Can I Ask You A Question?


Women are controlled (If you were any good you’d be thin)

Are mistrusted – (FGM)

Are to be feared (otherwise educate them – why not if they’re not up to much?)

Are to be objectified (child brides/super models)

And yet… They feel powerless.

Why?

Why when the establishment everywhere and every time seems to see women as so powerful they must be constantly controlled, why are women the only ones who can’t see this power?

Imagine what might happen if that power was unleashed?  Not power as we know it where women are ‘powerful’ if they are like men or liked by men.  But the real, thumping, all-encompassing, generative, protective power of real women.

Imagine what might happen?

Imagine – for example – in places where a girl who is raped must kill herself to restore her family’s honour, if the mothers in these places not only tried to protect their daughters but said to their sons – “Marry her son, she’s been raped but that is something that was done to her, not by her and so her honour is clearly intact – which is more than can be said of the men who raped her.  I am your mother and I am not just standing up for her, I am also really standing up for you.  I am trying to teach you that it’s always the perpetrators who are the guilty ones – not the victims.  Always.  I want you to understand this son because I want to make sure that your honour remains intact.  Because I love you.”

Imagine if that happened.

What’s stopping it?

Do You Feel The Love?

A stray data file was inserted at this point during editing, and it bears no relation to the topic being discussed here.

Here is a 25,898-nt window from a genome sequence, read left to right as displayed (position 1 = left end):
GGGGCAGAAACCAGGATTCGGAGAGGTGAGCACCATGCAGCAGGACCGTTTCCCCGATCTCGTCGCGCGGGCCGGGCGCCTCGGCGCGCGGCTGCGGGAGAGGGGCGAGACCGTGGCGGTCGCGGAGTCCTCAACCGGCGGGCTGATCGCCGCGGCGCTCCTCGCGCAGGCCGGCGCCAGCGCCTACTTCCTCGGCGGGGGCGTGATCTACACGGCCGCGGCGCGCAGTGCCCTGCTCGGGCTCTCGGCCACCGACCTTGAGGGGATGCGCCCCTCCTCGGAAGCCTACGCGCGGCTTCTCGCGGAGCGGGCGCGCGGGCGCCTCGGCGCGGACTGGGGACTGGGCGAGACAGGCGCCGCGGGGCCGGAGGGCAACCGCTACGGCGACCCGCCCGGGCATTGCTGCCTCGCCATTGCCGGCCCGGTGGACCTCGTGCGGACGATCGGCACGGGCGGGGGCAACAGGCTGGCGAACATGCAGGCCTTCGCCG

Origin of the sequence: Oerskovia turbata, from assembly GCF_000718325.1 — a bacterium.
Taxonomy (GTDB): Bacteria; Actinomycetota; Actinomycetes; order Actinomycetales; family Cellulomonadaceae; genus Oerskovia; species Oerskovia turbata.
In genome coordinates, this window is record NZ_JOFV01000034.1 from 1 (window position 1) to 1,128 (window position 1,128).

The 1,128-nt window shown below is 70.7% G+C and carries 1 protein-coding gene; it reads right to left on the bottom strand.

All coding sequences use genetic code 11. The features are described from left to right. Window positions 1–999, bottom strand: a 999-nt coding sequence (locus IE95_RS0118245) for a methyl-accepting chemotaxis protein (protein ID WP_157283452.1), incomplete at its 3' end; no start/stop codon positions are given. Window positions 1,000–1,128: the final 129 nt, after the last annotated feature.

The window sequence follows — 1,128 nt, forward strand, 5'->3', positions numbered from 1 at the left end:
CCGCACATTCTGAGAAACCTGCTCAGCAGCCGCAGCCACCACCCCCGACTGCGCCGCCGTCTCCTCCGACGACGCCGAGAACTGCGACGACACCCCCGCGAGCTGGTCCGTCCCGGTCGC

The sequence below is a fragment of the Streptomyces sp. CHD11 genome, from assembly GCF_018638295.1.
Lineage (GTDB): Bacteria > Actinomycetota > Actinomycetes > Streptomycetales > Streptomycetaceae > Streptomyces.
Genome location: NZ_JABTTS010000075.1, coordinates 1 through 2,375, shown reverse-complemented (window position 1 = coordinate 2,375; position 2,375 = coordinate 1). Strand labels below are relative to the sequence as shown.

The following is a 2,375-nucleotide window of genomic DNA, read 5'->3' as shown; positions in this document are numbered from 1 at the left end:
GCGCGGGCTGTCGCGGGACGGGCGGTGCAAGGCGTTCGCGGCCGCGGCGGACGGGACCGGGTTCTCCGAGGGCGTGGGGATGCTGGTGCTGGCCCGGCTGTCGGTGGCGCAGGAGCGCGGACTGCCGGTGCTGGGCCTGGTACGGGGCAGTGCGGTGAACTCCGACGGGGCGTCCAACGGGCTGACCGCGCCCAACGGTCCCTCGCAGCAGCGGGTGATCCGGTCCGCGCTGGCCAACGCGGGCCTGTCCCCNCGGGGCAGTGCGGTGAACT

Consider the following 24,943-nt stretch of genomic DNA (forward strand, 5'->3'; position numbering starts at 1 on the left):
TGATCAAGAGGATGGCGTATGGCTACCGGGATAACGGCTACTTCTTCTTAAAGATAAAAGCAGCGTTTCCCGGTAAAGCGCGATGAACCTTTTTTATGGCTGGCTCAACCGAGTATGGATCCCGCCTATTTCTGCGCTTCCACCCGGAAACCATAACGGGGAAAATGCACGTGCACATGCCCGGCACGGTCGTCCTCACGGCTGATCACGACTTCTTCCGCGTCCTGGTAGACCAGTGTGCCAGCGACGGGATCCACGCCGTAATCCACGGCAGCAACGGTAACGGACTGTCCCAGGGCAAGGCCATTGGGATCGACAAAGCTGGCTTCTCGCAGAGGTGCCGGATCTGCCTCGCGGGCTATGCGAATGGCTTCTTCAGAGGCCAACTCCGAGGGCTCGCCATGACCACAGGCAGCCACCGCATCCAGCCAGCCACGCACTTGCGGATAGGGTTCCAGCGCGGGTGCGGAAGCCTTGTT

The first step in changing our world is an examination of what actually constitutes reality. We are all products of our environment and as a result we inevitably take many things for granted, believing them to be the natural order of things.

Social reality is an expression of human agreement, someone is the president of a country and has the powers of that office because a system of government is created and acknowledged by the inhabitants of that country. When the fundamental agreements which frame belief and behaviour change, social reality will change.(1)

In the early twentieth century, Antonio Gramsci, who spent most of his life in one of Mussolini’s prisons, identified a phenomenon he called cultural hegemony. Gramsci used this term to describe how we all believe that the way things are is the natural order of things.

A good example of how cultural hegemony operates is slavery. There was a time in the Western world when slavery was considered ‘the natural order’. Certain people were seen as a slave class and were owned by other people. Social realities, and even the economies of the time, were built around this idea and nobody – even the slaves in all likelihood – thought there was anything that could be done to change it.  Slavery was, in fact, so much part of social reality that wishing to escape from it was seen as an illness.

In 1851, American physician, Samuel A. Cartwright described a mental illness he called drapetomania – an illness he believed afflicted slaves who were inclined to run away. Cartwright said this illness was a result of masters who, “made themselves too familiar with [slaves], treating them as equals.“(2)